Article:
5. Try to figure out what gets your mind and writing flowing. Let me explain: I can sit down at my laptop and stare at a blank Word document for hours, not sure how to start a story or what to write about. Then I’ll respond to an email from a friend who wants to know about the trip I’m trying to write about. I’ll write a long email with cool and interesting anecdotes about my experience and include some analysis about the place and culture. And then I’ll realize: I can just cut and paste this right into the empty Word doc I’ve been staring at for the last three hours! Several of my published articles have blocks of texts that were originally written as parts of emails to friends. The “email trick” might not work for everyone, but there is inevitably some trick for the rest of you — be it talking to a friend or free-associating in your journal.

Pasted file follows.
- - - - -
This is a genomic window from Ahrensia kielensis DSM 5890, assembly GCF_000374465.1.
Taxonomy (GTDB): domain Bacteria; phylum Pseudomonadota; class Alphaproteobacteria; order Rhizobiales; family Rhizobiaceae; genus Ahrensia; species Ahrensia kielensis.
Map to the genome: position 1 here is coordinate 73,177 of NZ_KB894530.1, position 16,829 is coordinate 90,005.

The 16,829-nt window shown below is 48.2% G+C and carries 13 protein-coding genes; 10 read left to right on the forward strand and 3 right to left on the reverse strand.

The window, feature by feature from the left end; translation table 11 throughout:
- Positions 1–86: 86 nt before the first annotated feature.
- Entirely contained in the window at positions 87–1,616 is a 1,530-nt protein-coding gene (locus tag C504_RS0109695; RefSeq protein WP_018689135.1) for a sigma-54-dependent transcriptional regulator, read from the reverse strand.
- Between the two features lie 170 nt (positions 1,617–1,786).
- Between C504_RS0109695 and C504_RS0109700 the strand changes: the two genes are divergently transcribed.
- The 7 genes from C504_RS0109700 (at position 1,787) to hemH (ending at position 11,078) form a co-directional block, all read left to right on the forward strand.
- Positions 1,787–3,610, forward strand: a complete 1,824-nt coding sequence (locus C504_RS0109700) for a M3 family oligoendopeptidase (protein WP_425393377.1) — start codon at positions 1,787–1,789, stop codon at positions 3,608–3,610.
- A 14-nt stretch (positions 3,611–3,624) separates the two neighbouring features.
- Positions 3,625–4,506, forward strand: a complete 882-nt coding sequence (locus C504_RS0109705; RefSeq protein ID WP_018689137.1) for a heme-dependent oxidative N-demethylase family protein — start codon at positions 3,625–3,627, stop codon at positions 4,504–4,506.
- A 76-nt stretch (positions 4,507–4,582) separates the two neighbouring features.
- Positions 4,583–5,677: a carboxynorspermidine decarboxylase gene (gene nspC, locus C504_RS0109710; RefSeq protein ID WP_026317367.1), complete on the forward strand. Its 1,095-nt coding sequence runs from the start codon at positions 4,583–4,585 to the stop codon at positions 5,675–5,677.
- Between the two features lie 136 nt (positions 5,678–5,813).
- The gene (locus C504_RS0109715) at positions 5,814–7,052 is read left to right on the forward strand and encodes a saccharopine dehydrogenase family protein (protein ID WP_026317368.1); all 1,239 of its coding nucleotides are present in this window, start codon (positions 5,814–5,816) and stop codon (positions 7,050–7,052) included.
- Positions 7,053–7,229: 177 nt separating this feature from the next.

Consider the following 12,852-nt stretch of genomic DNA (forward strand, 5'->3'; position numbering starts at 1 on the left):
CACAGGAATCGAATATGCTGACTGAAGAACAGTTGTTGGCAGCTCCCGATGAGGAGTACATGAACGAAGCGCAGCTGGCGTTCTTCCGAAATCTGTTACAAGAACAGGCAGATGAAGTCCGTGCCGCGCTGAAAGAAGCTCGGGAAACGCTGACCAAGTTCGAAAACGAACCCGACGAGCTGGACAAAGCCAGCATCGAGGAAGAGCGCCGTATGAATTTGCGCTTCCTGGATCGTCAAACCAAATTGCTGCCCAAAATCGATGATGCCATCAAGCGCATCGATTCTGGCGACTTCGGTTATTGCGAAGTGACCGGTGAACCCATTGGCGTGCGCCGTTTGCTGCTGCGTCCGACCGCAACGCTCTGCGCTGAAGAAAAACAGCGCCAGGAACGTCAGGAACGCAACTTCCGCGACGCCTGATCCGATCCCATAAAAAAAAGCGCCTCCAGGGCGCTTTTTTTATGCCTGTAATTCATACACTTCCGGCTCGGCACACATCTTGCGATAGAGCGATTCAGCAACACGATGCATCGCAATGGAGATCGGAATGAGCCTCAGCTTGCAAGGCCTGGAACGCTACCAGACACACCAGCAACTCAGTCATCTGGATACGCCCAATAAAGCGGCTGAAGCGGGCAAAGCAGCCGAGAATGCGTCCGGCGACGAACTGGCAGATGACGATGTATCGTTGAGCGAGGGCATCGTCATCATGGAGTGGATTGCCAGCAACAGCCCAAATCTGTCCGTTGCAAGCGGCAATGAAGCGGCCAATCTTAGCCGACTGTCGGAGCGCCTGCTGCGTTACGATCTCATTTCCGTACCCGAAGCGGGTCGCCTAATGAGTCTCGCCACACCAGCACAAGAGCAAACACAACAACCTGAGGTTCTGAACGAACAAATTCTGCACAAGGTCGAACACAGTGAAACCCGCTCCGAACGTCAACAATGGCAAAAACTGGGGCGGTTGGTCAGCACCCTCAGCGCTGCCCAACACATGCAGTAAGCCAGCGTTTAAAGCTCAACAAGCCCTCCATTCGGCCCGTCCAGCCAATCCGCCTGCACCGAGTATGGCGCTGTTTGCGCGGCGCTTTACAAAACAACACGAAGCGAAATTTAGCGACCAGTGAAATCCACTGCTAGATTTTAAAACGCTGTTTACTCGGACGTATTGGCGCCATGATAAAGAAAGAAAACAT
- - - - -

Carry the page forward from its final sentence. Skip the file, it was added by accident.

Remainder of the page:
6. Understand all aspects of storytelling. There are two types of travel writing: commercial and personal essay (or memoir). In commercial travel writing, you should make the various parts of the story an intrinsic aspect of your knowledge: from ways to write a lede to the nut graph, scenes, exposition, and conclusions. For memoir and personal essays, know what narrative arc means like the back of your typing hands. It helps to get an intuitive understanding of these things by paying attention to writing — to reading like a writer — as you read nonfiction (and travel) articles.